This is all related, because Crohn’s and eye inflammation are, like AS, rooted in a patient’s immune system. Rheumatologist and Krembil researcher Dr. Vinod Chandran specializes in what’s called psoriatic arthritis – a form of arthritis that is either preceded or accompanied by psoriasis, a chronic skin disease that causes itchy scales to form on the skin. Such autoimmune issues are often hereditary, though they might manifest with differing symptoms, which means primary-care physicians should delve into a patient’s family history in search of similarities. “You could also see patients in a family where one person has psoriasis, another has Crohn’s disease and a third person has ankylosing spondylitis,” Dr. Chandran explains. “They’re all in the same family of diseases.” Dr. Chandran wants to identify blood markers and develop a blood test to help diagnose psoriatic arthritis.
The number of Canadian children under the age of 14 who have early-onset arthritis. It’s more common than most chronic diseases in children (Arthritis Society)
THE IMPORTANCE OF EARLY DIAGNOSIS
Anything doctors can do to diagnose a young patient faster will impact their quality of life. According to Dr. Inman, studies show that AS patients experience back pain for an average of five years before getting a diagnosis. It's not just five years of pain, either: AS and other forms of early-onset arthritis often cause significant fatigue, and many patients – like Rivers – experience depression as they watch their peers build careers and have families. "It certainly impacts patients' recreational activities and has a very significant impact on work productivity," Dr. Inman says.
Typically, AS is diagnosed with an X-ray that shows changes in a patient's sacroiliac joint in the pelvis, but new research has shown an MRI can confirm an AS diagnosis before those changes even start happening. That's crucial, because Dr. Inman is seeing evidence that early diagnosis can slow down the progression of the disease, which can cause significant disabilities as patients age. If left unchecked, chronic arthritis of the spine can cause the spine to fuse together, meaning patients end up with very limited mobility and a deformed posture.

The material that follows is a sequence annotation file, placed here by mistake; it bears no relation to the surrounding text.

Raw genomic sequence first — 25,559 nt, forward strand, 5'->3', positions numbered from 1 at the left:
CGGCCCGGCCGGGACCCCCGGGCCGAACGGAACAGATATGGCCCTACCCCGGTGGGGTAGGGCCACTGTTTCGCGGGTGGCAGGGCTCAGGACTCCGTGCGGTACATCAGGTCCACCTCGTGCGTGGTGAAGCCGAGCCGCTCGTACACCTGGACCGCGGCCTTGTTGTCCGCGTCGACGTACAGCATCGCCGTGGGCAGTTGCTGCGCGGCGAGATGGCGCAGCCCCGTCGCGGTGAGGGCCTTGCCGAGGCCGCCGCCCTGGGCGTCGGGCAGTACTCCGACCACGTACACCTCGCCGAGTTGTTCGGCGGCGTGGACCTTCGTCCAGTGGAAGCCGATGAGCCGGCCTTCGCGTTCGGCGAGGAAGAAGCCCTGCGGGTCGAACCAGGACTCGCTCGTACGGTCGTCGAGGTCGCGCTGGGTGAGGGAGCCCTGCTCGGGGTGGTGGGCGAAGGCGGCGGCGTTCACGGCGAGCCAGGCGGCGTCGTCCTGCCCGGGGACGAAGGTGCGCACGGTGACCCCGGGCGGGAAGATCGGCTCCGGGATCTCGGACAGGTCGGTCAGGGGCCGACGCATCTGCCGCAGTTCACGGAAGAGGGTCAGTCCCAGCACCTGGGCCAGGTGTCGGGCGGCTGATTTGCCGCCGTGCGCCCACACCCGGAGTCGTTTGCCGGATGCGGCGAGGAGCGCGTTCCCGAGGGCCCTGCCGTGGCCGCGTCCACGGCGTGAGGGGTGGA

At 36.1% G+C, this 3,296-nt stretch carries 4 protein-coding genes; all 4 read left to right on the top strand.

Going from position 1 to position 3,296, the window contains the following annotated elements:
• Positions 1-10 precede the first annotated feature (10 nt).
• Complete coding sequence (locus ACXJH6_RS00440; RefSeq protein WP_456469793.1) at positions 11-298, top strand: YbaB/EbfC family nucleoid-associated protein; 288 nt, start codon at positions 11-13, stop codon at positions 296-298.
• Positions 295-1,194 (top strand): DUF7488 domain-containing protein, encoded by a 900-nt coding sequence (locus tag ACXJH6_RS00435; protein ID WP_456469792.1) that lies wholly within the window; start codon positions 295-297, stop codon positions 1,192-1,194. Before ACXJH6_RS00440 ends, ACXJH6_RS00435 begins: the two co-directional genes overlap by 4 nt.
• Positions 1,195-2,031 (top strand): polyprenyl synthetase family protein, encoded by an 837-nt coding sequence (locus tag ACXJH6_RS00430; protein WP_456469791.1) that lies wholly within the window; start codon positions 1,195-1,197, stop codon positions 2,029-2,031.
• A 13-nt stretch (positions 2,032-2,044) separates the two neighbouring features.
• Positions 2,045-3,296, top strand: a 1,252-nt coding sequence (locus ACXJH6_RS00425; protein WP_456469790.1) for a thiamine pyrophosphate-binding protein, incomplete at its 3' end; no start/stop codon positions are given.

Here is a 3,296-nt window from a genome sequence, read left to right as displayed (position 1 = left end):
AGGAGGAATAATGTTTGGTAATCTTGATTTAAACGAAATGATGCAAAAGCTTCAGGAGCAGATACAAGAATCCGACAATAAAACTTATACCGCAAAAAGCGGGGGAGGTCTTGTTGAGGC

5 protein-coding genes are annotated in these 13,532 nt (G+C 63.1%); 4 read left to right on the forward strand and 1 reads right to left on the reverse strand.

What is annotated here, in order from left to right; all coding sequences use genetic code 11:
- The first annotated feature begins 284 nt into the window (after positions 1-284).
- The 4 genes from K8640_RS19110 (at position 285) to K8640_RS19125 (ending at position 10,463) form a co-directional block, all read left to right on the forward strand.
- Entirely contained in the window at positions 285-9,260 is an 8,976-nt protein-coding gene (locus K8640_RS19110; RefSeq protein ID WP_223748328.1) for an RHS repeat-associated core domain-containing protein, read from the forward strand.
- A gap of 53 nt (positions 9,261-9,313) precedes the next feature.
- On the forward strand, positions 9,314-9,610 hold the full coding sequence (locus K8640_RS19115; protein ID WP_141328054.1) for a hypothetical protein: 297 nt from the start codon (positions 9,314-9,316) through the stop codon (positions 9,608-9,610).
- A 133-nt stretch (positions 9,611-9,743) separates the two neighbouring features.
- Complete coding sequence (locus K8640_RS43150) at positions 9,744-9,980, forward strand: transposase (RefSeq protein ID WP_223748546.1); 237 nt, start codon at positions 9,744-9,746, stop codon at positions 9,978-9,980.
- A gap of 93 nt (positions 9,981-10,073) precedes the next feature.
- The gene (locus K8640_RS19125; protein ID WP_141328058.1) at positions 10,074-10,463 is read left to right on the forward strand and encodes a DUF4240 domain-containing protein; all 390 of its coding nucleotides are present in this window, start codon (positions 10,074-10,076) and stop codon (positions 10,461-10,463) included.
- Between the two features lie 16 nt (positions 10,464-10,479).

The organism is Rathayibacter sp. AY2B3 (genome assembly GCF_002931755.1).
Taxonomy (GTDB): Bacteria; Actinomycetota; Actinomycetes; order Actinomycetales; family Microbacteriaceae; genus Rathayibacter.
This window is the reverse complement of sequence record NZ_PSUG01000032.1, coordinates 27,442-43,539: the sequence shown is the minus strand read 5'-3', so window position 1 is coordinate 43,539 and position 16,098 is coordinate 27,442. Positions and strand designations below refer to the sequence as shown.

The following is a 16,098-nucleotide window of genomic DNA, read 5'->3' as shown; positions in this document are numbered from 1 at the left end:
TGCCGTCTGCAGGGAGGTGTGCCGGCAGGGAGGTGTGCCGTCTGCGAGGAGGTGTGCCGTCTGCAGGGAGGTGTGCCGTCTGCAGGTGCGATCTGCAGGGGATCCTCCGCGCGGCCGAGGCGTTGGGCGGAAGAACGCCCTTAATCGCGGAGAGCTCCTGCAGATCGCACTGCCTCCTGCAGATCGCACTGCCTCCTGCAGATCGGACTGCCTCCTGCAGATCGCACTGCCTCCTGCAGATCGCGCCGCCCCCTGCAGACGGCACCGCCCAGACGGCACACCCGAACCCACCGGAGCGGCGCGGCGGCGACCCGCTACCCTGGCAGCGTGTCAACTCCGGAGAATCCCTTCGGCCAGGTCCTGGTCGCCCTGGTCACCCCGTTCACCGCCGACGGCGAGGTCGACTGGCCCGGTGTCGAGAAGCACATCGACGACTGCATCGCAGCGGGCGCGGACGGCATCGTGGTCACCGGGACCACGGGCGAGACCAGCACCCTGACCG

Fortunately, there are treatments available. Exercise and physiotherapy, along with anti-inflammatory drugs, can help alleviate symptoms. Krembil researchers are also studying the use of biologic drugs that work to slow the progression of the disease. Dr. Haroon pub-lished a landmark study in 2018 that showed drugs that target a molecule in the blood called TNF can decrease the chance of AS progression by 50 per cent.
But there's a short window of opportunity for achieving optimum results, says Dr. Haroon. The potential to slow progression is at its highest if treatment is started within the first few years of symptoms appearing. Dr. Haroon hopes that, one day, AS can be stopped altogether. "My lab is studying a molecule that can drive both inflammation and bone formation," he says. "If we are successful in blocking this molecule, we hope we can directly block both spinal fusion and inflammation in AS patients."
Studies show that ankylosing spondylitis patients experience back pain for an average of five years before getting a diagnosis. Many experience fatigue and depression. ”–
Dr. Robert Inman, Medical director, UHN Arthritis Program
All of this is great news for patients like Rivers. Through a clinical trial with Dr. Inman, she was able to find a biologic drug that alleviated many of her symptoms with no significant side effects. "After my treatment started, I improved so much, I thought I was cured," she says. "I could even jump on the trampoline with my sister's kids. I could work more hours and make money, rather than depending on my family to help."
There have been hiccups: In 2007, UHN's Dr. Rod Davey performed a double hip replacement because Rivers' joints were already damaged so much that she could feel bone grinding on bone. But she recovered quickly, thanks in part to her age, and in the intervening years she has gone from a young woman struggling with chronic disease with little hope for a painfree future to an active person who is able to fully participate in work and family life.
Where once Rivers needed assistance to perform routine physical tasks, she now has two jobs — working in administration at the front desk of a local hospital and as a part-time waitress. Her condition hasn't disappeared, but finding the right treatment means she can look forward to a good quality of life for years to come. "I never thought children could get arthritis," says Rivers. "It turns out, that's what I had this whole time."